Television | Celebrity

What Really Happens To 'The Biggest Loser' Contestants Once They Leave The Show

NBC

When it premiered in 2004, The Biggest Loser seemed like a wholesome twist on the competitive reality show formula.

Overweight contestants sharing a home competed to lose weight, with the season's "Biggest Loser" earning a cash prize. The show is meant to capture the inspirational journey the contestants take to achieve their weight loss goals. But from the very beginning audiences were skeptical that contestants could lose hundreds of pounds and keep the weight off.

It turns out we were right to wonder all along. Researchers have followed the show's contestants after they left the show and confirmed what many people guessed from the start: many of the show's contestants gain back their weight once they leave the Biggest Loser house. In fact, some have gotten even heavier over the years.

Researchers say the show's contestants, who have admitted to starving and dehydrating themselves to lose more weight during the competition, can be divided into "maintainers" and "regainers." And scientists even say that competing on the Biggest Loser makes it harder to shed the pounds in the long run.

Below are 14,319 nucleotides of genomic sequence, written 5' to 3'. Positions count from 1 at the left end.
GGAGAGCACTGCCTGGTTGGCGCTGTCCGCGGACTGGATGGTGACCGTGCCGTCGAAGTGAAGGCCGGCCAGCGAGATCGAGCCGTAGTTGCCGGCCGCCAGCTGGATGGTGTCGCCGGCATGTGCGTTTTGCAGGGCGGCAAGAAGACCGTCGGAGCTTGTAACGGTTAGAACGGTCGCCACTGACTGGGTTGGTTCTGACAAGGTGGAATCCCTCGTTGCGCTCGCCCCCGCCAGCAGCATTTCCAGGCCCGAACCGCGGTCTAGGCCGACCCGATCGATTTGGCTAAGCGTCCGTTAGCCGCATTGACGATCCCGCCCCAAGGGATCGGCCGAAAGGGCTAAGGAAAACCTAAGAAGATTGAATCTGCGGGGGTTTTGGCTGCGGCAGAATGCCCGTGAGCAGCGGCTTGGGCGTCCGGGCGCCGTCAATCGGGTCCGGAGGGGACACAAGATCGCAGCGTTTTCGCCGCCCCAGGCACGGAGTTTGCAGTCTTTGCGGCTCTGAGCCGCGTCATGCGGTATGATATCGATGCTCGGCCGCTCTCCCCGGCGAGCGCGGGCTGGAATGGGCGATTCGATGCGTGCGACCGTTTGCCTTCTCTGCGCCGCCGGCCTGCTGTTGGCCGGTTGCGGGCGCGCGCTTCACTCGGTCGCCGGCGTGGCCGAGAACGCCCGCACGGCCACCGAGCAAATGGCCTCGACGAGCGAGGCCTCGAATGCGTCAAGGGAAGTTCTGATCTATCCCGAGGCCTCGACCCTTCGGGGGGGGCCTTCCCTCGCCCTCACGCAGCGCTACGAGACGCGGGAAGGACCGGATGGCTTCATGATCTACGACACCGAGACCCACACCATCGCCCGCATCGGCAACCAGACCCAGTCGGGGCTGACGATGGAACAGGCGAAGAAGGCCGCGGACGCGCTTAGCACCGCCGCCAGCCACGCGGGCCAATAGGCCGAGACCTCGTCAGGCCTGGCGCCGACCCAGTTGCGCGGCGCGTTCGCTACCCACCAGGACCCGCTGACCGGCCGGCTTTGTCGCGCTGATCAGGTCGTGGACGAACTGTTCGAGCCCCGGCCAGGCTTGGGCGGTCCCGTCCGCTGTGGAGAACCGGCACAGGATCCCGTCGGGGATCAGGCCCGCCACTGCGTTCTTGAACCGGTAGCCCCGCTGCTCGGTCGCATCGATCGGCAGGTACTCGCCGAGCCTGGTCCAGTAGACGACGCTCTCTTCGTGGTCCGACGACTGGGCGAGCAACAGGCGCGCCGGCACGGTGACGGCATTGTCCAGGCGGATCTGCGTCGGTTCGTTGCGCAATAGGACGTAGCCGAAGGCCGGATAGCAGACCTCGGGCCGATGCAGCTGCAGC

Some of the show's most famous contestants agree...

Ryan Benson, the winner of the show's first season, lost 122 pounds during the show but later gained back as much as 140 pounds.

He revealed that in less than five days after leaving the show he gained back 32 pounds just from drinking water. While health experts say it's safest to drop just one or two pounds per week, contestants regularly drop more than 20 pounds of "water weight" in a single episode. And it turns out that has a serious effect on their body.

As a contestant loses hundreds of pounds in just a few weeks, their body's metabolism slows down to conserve weight. A study of Biggest Loser contestants found that, even years later, their metabolisms are still much slower than an average person's. That means it takes way more effort for them to lose any weight at all.

The show was canceled last year after 16 seasons, but health experts say many people are still copying the intense weight loss routines they saw on the show.

Maybe we could all learn a thing or two from season 9's winner, Michael Ventrella. He dropped from 526 pounds to 262 during the competition, then started creeping towards 300 once the cameras stopped rolling. Today, he says he focuses on his measurements, and other ways of tracking his overall health, not just the number on his scale.

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[H/T: CNN]

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